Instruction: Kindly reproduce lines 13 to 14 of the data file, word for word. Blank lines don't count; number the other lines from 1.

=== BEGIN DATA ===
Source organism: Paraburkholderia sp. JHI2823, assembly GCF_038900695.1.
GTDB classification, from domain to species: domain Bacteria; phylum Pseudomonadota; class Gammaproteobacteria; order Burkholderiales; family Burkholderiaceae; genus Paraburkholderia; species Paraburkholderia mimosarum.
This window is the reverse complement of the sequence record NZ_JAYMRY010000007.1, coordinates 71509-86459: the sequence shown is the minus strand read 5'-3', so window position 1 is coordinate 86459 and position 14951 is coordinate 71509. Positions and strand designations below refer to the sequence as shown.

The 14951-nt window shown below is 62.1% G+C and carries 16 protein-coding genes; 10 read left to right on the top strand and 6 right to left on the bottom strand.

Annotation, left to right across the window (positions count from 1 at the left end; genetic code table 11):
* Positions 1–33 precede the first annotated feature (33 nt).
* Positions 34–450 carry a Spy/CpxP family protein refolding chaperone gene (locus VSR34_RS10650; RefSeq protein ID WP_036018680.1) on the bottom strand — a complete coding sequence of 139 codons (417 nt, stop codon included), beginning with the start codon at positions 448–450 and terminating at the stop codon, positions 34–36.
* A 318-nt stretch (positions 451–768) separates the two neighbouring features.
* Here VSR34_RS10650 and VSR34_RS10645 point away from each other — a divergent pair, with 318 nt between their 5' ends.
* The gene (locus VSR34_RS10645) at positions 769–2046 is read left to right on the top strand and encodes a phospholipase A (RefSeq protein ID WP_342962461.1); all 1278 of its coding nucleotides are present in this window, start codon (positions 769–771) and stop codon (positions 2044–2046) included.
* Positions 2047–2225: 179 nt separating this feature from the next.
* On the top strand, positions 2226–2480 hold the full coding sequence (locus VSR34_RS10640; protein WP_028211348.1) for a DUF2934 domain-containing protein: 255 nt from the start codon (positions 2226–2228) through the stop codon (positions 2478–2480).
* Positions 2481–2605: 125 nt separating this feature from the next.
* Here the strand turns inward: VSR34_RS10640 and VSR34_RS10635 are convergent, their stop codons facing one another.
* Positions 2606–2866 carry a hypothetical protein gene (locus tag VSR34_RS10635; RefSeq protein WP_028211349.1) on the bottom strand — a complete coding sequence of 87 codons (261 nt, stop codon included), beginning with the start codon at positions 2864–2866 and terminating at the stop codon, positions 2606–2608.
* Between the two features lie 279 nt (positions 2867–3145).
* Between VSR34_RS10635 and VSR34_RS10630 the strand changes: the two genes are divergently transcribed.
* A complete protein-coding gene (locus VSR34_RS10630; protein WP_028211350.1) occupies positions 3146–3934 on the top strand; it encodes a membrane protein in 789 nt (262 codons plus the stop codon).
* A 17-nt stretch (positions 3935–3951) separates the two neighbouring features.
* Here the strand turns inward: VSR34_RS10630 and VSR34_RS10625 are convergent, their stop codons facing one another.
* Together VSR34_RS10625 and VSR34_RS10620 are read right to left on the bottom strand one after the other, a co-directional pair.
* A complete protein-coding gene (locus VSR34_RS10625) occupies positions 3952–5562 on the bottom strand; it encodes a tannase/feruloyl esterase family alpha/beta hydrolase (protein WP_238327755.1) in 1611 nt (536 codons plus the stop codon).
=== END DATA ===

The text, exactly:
* Positions 2481–2605: 125 nt separating this feature from the next.
* Here the strand turns inward: VSR34_RS10640 and VSR34_RS10635 are convergent, their stop codons facing one another.